Biological mirrors are prevalent in biology. They are light-reflecting structures in organisms made of materials with high refractive index embedded in a low refractive index media like water or cytoplasm in cells. This structures -which can be extremely complex- are responsible for many of the structural colors that we find in nature. The majority of frog structural colors are produced by skin cells that contain guanine crystals, known as iridophores. However, beyond skin cells, hundreds of treefrog species have bright white tissues covering their internal organs or muscles that broadly reflect both visible and NIR light.
We found that BBSs are responsible for the modulation of leaf-like green colors in treefrogs. These proteins create green by absorbing blue and red light. However, the colors we see are not only the result of light absorption; when pigments are overly concentrated, they actually remove additional light, making the animal darker. In order to control the brightness and saturation of the frogs, treefrogs need to be able to enhance the BBS's non-absorbed green section of the spectrum. This is where the underlying white mirrors in their organs and peritonea come into play. Biological mirrors are key in the creation of colors in biology, but our knowledge on the anatomy, biochemistry and optics of these internal mirrors is limited.
Our preliminary results showed that white peritonea contain millions of nanocrytals made of guanine/hypoxanthine, nitrogen-rich purines derived from DNA metabolism.
We are interested in the biochemical mechanisms of nitrogen metabolism that allow the deposition of crystals. We are also interested in how different structural organizations of these crystals create local variations in the backscatter properties of the tissues and ultimately at the whole organismal level. For this aim we use a combination of techniques from molecular biology and biochemistry, optics, microscopy, chemistry and computational approaches such as Monte Carlo.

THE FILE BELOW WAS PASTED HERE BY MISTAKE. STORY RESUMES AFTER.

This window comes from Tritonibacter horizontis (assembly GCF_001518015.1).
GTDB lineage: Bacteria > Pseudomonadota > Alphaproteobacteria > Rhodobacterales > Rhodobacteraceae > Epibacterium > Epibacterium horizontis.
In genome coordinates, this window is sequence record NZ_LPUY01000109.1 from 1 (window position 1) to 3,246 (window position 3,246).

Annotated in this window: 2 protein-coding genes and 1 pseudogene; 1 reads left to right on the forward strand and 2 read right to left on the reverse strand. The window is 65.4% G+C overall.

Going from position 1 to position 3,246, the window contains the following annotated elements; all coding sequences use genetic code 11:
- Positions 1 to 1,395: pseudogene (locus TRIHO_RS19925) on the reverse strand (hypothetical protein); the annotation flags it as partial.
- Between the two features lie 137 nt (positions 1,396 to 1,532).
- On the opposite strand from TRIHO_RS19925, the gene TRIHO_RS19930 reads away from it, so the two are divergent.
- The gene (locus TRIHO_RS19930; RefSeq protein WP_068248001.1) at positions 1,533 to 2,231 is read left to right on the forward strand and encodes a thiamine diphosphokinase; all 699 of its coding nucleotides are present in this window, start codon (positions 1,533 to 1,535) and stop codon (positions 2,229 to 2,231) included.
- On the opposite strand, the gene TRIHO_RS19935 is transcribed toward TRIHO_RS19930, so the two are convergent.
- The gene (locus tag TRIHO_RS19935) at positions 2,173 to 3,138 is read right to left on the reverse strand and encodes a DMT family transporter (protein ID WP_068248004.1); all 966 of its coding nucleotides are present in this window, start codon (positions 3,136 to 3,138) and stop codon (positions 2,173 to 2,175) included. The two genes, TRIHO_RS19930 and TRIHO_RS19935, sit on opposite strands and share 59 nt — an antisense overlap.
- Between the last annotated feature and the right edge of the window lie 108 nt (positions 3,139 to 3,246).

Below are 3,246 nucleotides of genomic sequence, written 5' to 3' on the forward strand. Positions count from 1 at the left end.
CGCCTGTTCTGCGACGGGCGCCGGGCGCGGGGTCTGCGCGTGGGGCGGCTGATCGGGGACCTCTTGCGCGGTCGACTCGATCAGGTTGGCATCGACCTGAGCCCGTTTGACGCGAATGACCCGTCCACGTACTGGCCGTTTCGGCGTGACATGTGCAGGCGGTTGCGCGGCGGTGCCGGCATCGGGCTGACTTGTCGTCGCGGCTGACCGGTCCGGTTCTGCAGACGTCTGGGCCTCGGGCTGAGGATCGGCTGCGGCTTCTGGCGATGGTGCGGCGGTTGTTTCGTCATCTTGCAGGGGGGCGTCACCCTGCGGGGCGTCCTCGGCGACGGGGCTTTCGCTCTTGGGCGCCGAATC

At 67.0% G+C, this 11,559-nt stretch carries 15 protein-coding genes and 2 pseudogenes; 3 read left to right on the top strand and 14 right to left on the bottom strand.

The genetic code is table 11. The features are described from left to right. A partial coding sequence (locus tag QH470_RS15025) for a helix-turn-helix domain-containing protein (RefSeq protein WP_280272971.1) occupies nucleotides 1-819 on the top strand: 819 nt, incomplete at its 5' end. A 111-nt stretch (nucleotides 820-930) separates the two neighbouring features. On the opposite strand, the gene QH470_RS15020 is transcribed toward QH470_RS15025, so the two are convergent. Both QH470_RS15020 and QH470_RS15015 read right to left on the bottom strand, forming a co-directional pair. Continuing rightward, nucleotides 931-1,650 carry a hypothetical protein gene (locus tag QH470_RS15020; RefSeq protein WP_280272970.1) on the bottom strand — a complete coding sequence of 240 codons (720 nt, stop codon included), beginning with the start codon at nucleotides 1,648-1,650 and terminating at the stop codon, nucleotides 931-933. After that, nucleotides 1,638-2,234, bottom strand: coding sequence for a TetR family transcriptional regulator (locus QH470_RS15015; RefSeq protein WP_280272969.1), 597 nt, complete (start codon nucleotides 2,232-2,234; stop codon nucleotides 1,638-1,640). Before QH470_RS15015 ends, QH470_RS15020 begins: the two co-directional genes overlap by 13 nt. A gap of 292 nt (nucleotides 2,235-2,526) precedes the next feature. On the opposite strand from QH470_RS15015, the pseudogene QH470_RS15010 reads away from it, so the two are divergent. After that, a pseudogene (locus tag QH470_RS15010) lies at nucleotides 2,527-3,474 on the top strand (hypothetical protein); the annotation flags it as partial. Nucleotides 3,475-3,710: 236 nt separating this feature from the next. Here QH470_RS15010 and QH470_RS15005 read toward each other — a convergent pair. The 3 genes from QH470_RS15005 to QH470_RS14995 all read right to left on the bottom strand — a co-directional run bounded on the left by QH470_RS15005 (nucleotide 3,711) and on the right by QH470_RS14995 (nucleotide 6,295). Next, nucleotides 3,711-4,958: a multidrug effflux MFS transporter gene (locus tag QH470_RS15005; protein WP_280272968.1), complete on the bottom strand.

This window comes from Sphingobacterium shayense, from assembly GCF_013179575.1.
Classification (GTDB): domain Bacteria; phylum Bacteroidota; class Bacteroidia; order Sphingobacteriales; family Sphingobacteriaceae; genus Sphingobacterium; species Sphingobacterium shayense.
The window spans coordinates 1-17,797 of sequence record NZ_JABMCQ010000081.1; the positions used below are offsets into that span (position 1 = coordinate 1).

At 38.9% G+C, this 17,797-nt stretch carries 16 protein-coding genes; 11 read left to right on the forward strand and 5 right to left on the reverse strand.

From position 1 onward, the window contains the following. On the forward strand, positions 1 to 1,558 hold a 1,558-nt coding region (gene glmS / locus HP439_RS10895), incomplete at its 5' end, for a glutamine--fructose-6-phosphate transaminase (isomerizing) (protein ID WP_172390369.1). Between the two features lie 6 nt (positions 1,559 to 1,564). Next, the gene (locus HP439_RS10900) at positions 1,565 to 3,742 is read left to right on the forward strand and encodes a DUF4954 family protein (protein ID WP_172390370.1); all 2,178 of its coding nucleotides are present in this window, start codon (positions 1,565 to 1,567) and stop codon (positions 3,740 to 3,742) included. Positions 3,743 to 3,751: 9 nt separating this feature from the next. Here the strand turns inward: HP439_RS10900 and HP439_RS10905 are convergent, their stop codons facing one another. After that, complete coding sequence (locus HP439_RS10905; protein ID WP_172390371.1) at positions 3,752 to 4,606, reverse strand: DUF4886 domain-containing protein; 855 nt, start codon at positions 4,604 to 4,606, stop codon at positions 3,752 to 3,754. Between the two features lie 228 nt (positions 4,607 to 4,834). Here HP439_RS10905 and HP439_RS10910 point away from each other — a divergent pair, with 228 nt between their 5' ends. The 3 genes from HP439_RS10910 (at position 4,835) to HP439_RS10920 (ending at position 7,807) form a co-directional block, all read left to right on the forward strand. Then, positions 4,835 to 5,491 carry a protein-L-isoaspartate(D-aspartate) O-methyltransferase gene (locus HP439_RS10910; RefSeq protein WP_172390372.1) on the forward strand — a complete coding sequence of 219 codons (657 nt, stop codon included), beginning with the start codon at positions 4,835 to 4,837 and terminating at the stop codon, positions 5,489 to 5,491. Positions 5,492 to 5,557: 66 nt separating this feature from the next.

Near-Infrared Reflectance: Convergent mechanisms of spectral red edge in frogs
Hundreds of treefrogs have a characteristic red edge in their reflectance spectra. Red edge is a steep increase in the amount of light that is reflected in the transition from the red to the infrared portion of the spectrum, and is a characteristic feature of foliage light reflectance. We demonstrated that the genesis of the red edge in numerous treefrogs depends on a variety of tissular, biochemical, and optical features, including translucent skins, high BBS concentrations, and biological mirrors. However, there are numerous additional species whose reflectance spectra converged to a leaf-like appearance, including the distinctive red edge, despite lacking some -or all- of these features. The Phyllomedusine frogs –such as the red-eye treefrogs or the monkey frogs, among many others– provide as an excellent example.
In the lab, we are interested in the convergent mechanisms that permit this trait. In collaboration with the Photoacoustic Imaging Lab at Duke University, we are using hyperspectral photoacoustic imaging to describe the absorption characteristics of pigmentary cells in the skin of near-infrared reflecting frogs in real life.Many pigments markedly change their optical properties in different chemical environments, for example, when the pigments are extracted, purified and solubilized in different solvents. The use of non-invasive imaging techniques allows us to investigate the optical properties of frogs' pigments in vivo which gives us a more realistic description of light absorption by the tissues. We use these results in combination with other optical measurements and various microscopies to account for scattering and incorporate these results in optical models to better understand the mechanisms that create the high NIR-reflecting frog phenoptypes.